The sock on the right is what I am trying to finish before I throw myself into this sweater. The swatch on the left is the Carbeth on size US 10.5 (6.5 mm). After working on the sock with US 1 (2.25mm) needles it was like going from playing with a butterfly to wrestling a bear on the US 10. By the way, that’s the inside of the sock you’re seeing.

Unlike superwash merino, the Buachaille doesn’t grow when bathed and blocked. I got perfect row gauge but my stitch count was off. I needed 3.5 stitches per inch ( 2.5 cm) and I got 4. I went back to the pattern and recalculated the numbers for the 4 gauge. I didn’t really like the results. I had to jump up two sizes beyond what I would have normally knit and still the results would have yielded only 2 inches (5 cm) of ease where I want 4 inches (10 cm).

So I went to Webs yarn store online and ordered US 11 (8 mm) needles hoping to get the 3.5 sts I need. When they arrive I will swatch. But I have doubts about this working out nicely. Having had so much interaction with the gods of knitting I know what lies ahead. I will have to use the US 10.5 (6.5 mm) needles and recalculate the entire sweater decrease shaping and all. That means it will turn into a masochistic knitting adventure. By the time I am knitting and have the sweater and Yarn Rascal in my lap, the weather will have turned very hot and very humid. The hibiscus, should they make it through until then, will be very happy.

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I wasn’t far off. I’d said the day the yarn arrived would probable reach 90 F / 32 C. The day the Buachaille yarn arrived from Scotland the temperature was 88 F / 31 C. The previous day had been 56 F / 13 C. Who knew that the way to finally bring spring/summer to the area was simply to order yarn one would normally work with in the autumn/winter? The knitting gods have such a sense of humor.

I was anxious for the package to arrive since this would be a very different yarn than Yarn Rascal  was used to mangling  handling and I wanted to see his reaction. We walked down to the mailbox and about 5 feet / 1.5 meters from it Yarn Rascal started going crazy. Yipping, jumping, walking on his back legs while his front legs did the frantic begging motion he usually saves for when he wants a treat. What with the yarn coming from Scotland and knowing how slow mail within the US can be I really doubted that his reaction was a signal the Scottish wool had arrived.

Was I surprised when I opened the mailbox. Yarn Rascal was right. The wool had arrived. He was so wound up that if he could have he would have jumped right into the mailbox. I pulled the package out. Yarn Rascal immediately knocked it out of my hands, digging to open the package all the while he whining and yipping. He had lost what little control over himself he possessed.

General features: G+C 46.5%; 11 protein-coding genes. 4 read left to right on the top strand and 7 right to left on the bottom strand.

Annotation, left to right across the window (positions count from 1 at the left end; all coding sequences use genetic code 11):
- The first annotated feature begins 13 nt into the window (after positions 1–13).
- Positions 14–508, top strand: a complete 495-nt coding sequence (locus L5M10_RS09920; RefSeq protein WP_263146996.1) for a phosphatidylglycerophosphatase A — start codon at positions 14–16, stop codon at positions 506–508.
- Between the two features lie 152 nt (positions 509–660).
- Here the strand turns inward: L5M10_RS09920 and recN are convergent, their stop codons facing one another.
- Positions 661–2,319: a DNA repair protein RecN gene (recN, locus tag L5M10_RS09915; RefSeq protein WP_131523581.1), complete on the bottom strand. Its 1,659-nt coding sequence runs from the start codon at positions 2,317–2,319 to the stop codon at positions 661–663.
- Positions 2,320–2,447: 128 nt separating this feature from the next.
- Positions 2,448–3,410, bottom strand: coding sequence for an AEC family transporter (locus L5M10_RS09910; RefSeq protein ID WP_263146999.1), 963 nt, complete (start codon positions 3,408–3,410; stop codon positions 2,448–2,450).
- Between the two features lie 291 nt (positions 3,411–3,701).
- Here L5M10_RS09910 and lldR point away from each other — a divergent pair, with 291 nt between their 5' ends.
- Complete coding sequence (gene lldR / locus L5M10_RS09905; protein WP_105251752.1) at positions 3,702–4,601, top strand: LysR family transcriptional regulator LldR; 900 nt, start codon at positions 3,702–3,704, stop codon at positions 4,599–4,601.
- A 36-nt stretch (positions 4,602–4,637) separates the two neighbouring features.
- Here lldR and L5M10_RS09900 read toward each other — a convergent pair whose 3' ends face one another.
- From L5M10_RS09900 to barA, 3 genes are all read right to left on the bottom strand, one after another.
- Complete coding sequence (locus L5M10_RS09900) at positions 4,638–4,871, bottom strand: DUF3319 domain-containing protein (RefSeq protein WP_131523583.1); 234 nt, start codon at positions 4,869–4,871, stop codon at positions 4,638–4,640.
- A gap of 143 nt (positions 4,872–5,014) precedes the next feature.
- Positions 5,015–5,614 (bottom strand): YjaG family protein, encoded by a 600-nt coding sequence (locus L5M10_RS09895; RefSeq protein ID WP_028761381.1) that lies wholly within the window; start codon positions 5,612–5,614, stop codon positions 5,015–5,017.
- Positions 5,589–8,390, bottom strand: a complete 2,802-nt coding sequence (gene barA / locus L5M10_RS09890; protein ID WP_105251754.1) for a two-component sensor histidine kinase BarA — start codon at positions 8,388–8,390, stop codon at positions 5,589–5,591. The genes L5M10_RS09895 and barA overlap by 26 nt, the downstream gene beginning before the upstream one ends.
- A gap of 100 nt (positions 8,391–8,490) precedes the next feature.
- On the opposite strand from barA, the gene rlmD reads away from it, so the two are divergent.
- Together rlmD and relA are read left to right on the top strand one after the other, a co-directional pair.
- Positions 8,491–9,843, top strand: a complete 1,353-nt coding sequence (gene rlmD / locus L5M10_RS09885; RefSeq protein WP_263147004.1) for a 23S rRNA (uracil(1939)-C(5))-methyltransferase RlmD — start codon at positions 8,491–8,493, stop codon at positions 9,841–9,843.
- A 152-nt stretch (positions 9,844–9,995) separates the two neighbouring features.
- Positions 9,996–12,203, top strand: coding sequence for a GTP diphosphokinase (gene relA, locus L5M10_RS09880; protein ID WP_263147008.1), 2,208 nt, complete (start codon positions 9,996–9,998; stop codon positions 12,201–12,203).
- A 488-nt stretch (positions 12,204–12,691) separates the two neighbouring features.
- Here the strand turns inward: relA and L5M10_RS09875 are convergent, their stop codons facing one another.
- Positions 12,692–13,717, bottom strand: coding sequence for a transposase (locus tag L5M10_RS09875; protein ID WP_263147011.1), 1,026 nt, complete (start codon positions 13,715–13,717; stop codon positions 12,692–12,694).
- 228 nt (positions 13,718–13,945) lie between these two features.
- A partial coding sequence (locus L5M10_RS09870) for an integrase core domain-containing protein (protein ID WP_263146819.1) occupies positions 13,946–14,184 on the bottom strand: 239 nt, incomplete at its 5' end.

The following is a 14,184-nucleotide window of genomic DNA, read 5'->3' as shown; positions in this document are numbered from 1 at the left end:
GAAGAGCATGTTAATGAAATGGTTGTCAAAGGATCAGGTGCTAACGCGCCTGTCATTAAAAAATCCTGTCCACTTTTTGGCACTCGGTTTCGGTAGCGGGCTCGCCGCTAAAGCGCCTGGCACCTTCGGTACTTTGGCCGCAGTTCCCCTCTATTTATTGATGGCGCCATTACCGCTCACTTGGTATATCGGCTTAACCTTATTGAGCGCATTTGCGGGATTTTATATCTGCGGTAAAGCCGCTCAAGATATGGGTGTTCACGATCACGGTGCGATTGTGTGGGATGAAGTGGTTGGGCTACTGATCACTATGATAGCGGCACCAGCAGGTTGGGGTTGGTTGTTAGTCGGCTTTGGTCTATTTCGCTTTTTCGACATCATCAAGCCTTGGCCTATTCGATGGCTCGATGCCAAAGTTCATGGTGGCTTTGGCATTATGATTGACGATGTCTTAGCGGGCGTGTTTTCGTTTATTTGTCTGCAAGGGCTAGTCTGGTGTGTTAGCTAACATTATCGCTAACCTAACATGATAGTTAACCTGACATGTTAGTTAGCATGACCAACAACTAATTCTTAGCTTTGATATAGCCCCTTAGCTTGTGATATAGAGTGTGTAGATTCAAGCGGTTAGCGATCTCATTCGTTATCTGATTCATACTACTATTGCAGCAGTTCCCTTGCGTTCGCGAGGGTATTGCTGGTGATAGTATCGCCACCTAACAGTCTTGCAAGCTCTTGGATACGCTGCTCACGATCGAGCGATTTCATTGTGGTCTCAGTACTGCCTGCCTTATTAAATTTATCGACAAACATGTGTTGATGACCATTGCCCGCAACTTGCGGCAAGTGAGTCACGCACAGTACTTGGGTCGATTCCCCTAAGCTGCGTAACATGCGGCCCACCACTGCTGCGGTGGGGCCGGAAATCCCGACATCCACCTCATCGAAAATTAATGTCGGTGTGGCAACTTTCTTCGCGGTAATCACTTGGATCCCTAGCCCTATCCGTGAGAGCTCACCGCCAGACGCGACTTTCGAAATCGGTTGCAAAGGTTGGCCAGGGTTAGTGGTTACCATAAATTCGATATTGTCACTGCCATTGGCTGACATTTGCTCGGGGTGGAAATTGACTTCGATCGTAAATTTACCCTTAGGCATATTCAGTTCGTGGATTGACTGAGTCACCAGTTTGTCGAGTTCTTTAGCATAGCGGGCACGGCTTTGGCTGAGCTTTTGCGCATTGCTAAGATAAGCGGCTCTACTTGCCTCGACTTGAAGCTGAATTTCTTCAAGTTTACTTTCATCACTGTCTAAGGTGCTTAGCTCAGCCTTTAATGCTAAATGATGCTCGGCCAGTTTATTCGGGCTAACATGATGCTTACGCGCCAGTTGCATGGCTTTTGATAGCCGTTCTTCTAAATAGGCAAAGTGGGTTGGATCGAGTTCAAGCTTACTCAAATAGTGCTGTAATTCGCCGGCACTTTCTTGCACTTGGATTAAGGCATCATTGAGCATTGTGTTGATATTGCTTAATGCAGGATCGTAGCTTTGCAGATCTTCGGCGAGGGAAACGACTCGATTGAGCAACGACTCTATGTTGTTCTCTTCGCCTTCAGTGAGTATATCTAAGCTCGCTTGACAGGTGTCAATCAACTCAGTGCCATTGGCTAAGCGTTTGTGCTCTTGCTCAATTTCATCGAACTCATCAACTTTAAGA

The only way to get back up the hill and to the house was to hold a squiggling, yipping Yarn Rascal under one arm and the package of yarn under the other. It was a struggle making it back up the hill in the heat and twice I had to stop.

When we got in the house I immediately opened the package so Yarn Rascal could get at the goodies. To say Yarn Rascal has found a new yarn he likes much more than merino is an understatement. He wiggled his whole body around in the yarn trying to transfer the sheep smell onto himself. He was in Yarn Rascal heaven. As The Skipper and I watched him enjoy the yarn, I said, “I think we need to buy him a sheep or two for his next birthday or move to Scotland where he can be near them.” The Skipper, always the diplomat, totally ignored the comment.

I have a sock for The Skipper I need to finish as the pattern is in my head and not written down before I can begin work on the sweater. In the meantime, I am deciding on the length and whether I want to do a regular swatch or work on one sleeve first and use that as a swatch. Never having worked with this yarn before I don’t know it’s characteristics after blocking.

Yarn Rascal is looking forward to the beginning of the project. I have a feeling this will be one of those projects where Yarn Rascal will be draped all over me and the yarn as I knit. The warm, furry little body combined with the wool should make for perfect summer knitting.